Low Blood Pressure Definition And Facts
- Low blood pressure, also called hypotension, is blood pressure low enough that the flow of blood to the organs of the body is inadequate and symptoms and/or signs of low blood flow develop.
- Low pressure alone, without symptoms or signs, usually is not unhealthy.
- The symptoms of low blood pressure include lightheadedness, dizziness, and fainting. These symptoms are most prominent when individuals go from the lying or sitting position to the standing position .
- Low blood pressure that causes an inadequate flow of blood to the body’s organs can cause strokes, heart attacks, and kidney failure. The most severe form is shock.
- Common causes of low blood pressure include a reduced volume of blood, heart disease, and medications.
- The cause of low blood pressure can be determined with blood tests, radiologic studies, and cardiac testing to look for heart failure and arrhythmias.
- Treatment of low blood pressure is determined by the cause of the low pressure.
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Signs And Symptoms Of High Blood Pressure
High blood pressure may not have any symptoms and so hypertension has been labeled “the silent killer.” Longstanding high blood pressure can lead to multiple complications including heart attack, kidney disease, or stroke.
Some people experience symptoms with their high blood pressure. These symptoms include:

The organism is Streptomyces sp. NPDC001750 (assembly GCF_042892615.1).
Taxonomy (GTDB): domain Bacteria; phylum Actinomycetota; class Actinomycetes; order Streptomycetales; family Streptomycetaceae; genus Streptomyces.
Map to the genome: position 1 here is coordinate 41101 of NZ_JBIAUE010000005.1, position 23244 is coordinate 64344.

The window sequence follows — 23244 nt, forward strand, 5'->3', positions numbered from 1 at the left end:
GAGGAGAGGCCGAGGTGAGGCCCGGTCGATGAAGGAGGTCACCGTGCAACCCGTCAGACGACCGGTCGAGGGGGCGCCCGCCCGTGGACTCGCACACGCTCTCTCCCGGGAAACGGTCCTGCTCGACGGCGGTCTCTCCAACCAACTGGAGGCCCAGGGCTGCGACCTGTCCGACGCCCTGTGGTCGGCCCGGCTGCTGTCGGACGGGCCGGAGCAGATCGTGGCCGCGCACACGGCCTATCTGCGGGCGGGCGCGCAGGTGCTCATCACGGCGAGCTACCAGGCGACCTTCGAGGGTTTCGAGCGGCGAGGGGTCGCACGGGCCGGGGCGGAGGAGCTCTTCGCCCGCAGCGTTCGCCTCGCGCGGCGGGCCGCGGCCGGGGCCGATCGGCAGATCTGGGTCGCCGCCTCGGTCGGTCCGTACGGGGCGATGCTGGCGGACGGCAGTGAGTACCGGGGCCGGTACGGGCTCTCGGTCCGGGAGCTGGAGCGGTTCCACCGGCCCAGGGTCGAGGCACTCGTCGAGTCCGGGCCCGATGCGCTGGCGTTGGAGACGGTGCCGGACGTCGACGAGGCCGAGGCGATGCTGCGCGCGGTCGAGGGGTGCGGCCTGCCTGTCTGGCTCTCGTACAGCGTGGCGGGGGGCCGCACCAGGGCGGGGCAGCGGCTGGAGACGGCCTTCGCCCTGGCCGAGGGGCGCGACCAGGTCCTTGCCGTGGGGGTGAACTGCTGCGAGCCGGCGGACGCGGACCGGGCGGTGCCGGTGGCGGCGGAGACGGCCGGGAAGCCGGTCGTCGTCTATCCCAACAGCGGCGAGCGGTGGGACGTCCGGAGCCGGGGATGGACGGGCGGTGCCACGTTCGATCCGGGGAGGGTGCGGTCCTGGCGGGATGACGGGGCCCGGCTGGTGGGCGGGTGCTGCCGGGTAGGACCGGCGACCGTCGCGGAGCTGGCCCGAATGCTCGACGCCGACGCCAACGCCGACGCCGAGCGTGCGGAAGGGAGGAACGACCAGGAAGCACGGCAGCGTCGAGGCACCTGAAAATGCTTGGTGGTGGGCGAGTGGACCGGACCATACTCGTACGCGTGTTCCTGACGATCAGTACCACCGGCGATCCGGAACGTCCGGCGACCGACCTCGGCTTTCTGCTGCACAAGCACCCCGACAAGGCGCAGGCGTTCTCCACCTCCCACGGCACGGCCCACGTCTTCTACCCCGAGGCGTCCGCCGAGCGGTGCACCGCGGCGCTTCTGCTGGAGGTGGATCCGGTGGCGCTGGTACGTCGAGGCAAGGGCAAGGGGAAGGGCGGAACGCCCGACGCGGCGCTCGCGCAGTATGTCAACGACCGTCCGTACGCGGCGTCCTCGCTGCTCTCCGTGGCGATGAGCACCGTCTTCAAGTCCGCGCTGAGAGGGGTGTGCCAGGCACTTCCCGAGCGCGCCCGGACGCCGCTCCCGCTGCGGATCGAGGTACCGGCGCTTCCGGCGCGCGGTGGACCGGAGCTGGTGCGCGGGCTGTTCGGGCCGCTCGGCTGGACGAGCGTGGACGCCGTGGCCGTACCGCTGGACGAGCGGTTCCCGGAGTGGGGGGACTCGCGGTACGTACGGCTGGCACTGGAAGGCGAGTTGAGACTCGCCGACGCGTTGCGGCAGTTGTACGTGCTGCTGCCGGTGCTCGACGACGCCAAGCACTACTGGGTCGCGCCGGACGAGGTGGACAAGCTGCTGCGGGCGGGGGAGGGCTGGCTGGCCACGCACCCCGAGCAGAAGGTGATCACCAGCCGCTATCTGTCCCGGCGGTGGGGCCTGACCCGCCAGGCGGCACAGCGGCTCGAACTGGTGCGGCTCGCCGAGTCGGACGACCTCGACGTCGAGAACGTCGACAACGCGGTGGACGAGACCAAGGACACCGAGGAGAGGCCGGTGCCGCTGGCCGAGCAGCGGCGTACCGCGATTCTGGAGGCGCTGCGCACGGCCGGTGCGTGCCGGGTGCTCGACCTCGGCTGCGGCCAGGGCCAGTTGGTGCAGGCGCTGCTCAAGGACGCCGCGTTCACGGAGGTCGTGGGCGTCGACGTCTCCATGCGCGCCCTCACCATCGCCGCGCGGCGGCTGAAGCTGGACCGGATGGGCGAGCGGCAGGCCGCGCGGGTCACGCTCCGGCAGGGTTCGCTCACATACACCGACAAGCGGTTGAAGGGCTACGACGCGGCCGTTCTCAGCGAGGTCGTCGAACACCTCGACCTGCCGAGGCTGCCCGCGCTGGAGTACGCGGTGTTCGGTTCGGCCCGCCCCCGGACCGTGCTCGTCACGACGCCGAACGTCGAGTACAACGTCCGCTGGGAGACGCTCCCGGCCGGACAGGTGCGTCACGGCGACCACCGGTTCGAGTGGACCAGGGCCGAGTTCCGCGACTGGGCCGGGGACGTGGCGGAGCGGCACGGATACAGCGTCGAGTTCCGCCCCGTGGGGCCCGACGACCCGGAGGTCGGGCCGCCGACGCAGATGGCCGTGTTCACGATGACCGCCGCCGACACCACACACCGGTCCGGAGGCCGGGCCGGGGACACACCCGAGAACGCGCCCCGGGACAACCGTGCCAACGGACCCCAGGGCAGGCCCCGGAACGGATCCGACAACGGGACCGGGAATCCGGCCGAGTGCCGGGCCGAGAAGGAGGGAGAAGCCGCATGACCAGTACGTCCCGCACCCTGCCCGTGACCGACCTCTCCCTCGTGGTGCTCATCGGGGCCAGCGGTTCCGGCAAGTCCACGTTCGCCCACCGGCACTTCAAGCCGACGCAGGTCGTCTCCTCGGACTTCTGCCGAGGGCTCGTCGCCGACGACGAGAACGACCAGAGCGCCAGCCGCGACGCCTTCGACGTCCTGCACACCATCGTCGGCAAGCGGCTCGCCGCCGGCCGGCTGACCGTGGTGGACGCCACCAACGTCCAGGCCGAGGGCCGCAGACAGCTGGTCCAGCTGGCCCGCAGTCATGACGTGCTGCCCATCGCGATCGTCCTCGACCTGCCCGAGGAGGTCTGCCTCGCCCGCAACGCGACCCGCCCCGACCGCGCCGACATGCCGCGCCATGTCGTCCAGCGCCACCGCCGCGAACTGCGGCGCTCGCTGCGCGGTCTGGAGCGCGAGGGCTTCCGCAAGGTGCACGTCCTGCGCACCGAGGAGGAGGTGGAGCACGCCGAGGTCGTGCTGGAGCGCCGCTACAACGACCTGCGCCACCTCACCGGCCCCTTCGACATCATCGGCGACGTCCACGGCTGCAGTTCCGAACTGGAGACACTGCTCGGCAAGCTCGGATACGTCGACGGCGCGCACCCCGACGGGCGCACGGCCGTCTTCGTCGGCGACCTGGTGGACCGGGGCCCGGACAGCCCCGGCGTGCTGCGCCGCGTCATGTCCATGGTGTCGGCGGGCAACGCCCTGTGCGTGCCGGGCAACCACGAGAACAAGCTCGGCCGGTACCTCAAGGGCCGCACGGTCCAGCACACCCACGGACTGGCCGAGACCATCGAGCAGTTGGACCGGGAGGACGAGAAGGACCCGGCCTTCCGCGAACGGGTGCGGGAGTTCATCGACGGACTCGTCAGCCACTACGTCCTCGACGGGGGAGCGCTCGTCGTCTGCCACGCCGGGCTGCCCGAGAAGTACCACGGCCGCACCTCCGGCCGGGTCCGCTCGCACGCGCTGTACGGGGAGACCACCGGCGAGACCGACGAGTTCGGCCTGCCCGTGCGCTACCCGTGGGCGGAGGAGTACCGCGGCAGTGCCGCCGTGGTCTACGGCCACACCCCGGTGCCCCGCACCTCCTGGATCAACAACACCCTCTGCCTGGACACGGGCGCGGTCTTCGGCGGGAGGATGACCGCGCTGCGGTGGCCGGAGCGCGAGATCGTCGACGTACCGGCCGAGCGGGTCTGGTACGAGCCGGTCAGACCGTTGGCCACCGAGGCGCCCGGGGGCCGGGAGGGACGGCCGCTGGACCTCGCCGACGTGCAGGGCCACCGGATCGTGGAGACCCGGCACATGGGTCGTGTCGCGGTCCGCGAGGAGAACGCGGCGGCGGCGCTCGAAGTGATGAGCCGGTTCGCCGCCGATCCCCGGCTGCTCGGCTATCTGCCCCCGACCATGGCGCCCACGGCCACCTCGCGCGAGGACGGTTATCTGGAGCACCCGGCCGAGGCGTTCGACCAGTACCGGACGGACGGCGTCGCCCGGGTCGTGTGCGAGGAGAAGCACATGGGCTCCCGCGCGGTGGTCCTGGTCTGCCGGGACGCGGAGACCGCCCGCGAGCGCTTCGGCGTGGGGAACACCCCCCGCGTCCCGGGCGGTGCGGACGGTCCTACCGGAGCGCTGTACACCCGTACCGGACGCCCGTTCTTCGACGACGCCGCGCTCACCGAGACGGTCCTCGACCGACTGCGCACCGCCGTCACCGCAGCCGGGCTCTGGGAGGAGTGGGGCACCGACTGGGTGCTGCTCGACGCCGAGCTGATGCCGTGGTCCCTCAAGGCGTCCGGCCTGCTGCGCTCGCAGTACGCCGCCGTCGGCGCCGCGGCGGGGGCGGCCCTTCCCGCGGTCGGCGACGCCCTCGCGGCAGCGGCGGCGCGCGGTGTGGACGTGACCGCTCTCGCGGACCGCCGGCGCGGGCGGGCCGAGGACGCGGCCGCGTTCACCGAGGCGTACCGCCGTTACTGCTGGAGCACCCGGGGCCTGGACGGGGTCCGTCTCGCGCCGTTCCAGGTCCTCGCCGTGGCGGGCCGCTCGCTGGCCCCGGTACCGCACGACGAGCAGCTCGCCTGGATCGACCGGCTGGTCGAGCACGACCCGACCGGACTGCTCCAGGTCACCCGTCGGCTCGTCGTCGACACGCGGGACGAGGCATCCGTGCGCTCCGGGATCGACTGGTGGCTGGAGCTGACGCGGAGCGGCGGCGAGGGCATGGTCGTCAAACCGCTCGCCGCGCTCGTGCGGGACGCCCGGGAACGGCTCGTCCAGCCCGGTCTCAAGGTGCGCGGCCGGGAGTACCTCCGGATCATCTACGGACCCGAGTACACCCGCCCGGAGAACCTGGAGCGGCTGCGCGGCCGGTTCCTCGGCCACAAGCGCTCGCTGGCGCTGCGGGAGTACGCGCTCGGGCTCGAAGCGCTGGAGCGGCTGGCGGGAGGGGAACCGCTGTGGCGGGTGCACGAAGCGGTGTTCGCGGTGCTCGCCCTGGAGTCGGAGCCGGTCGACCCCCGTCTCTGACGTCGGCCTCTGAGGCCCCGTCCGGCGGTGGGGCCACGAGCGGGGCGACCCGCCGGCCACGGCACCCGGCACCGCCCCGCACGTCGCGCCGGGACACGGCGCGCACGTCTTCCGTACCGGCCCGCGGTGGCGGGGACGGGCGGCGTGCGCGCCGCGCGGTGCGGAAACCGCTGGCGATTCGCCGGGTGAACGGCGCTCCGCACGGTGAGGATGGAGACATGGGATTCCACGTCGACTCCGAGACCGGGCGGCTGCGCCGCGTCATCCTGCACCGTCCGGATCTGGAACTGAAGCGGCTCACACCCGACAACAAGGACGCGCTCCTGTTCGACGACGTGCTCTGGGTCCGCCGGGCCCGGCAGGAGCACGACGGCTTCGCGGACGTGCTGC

- The Feeling of pulsations in the neck or head
What Is Low Blood Pressure
Hypotension is the medical term for low blood pressure .
A blood pressure reading appears as two numbers. The first and higher of the two is a measure of systolic pressure, or the pressure in the arteries when the heart beats and fills them with blood. The second number measures diastolic pressure, or the pressure in the arteries when the heart rests between beats.
Optimal blood pressure is less than 120/80 . In healthy people, low blood pressure without any symptoms is not usually a concern and does not need to be treated. But low blood pressure can be a sign of an underlying problem — especially in the elderly — where it may cause inadequate blood flow to the heart, brain, and other vital organs.
Chronic low blood pressure with no symptoms is almost never serious. But health problems can occur when blood pressure drops suddenly and the brain is deprived of an adequate blood supply. This can lead to dizziness or lightheadedness. Sudden drops in blood pressure most commonly occur in someone who’s rising from a lying down or sitting position to standing. This kind of low blood pressure is known as postural hypotension or orthostatic hypotension. Another type of low blood pressure can occur when someone stands for a long period of time. This is called neurally mediated hypotension.
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Q What Can Cause Low Blood Pressure
- Nutrition deficiency in the diet
- Certain antidepressants
Symptoms And Causes Of Low Blood Pressure
Many different conditions and situations can cause low blood pressure, from standing up too fast to being pregnant. Sometimes, low blood pressure is linked to an underlying problem. Thats why its important to see your doctor right away if you experience the signs of low blood pressure.
Symptoms of low blood pressure can include:
Low blood pressure can be a sign of serious heart, endocrine or neurological conditions. If left untreated, the brain and other vital organs do not get the oxygen and nutrients they need. In extreme cases, this can cause shock, a life-threatening condition.